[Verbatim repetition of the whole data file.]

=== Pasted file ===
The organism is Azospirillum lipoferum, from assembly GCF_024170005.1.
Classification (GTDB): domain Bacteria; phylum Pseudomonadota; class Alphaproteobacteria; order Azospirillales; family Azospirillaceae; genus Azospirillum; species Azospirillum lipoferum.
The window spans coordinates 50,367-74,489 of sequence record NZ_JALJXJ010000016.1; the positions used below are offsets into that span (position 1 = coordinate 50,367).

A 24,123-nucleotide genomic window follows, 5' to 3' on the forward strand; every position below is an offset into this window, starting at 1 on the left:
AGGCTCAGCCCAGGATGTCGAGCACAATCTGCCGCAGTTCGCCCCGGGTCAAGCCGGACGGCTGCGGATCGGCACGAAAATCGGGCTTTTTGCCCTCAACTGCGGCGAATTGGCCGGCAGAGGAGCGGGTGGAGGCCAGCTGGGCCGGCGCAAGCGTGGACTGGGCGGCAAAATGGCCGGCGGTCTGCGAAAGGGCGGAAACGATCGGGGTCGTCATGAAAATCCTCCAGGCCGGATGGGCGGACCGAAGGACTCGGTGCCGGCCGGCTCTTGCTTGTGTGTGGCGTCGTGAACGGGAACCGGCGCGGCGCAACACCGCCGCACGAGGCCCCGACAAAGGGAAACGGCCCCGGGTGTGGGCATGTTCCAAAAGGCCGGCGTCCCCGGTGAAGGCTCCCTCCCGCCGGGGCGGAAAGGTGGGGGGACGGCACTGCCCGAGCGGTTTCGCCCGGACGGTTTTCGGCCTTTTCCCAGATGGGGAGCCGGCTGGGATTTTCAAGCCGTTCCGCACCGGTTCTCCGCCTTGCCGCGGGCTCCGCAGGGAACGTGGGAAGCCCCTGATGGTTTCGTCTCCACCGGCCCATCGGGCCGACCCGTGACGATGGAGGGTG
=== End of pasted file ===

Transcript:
The organism is Azospirillum lipoferum, from assembly GCF_024170005.1.
Classification (GTDB): domain Bacteria; phylum Pseudomonadota; class Alphaproteobacteria; order Azospirillales; family Azospirillaceae; genus Azospirillum; species Azospirillum lipoferum.
The window spans coordinates 50,367-74,489 of sequence record NZ_JALJXJ010000016.1; the positions used below are offsets into that span (position 1 = coordinate 50,367).

A 24,123-nucleotide genomic window follows, 5' to 3' on the forward strand; every position below is an offset into this window, starting at 1 on the left:
AGGCTCAGCCCAGGATGTCGAGCACAATCTGCCGCAGTTCGCCCCGGGTCAAGCCGGACGGCTGCGGATCGGCACGAAAATCGGGCTTTTTGCCCTCAACTGCGGCGAATTGGCCGGCAGAGGAGCGGGTGGAGGCCAGCTGGGCCGGCGCAAGCGTGGACTGGGCGGCAAAATGGCCGGCGGTCTGCGAAAGGGCGGAAACGATCGGGGTCGTCATGAAAATCCTCCAGGCCGGATGGGCGGACCGAAGGACTCGGTGCCGGCCGGCTCTTGCTTGTGTGTGGCGTCGTGAACGGGAACCGGCGCGGCGCAACACCGCCGCACGAGGCCCCGACAAAGGGAAACGGCCCCGGGTGTGGGCATGTTCCAAAAGGCCGGCGTCCCCGGTGAAGGCTCCCTCCCGCCGGGGCGGAAAGGTGGGGGGACGGCACTGCCCGAGCGGTTTCGCCCGGACGGTTTTCGGCCTTTTCCCAGATGGGGAGCCGGCTGGGATTTTCAAGCCGTTCCGCACCGGTTCTCCGCCTTGCCGCGGGCTCCGCAGGGAACGTGGGAAGCCCCTGATGGTTTCGTCTCCACCGGCCCATCGGGCCGACCCGTGACGATGGAGGGTG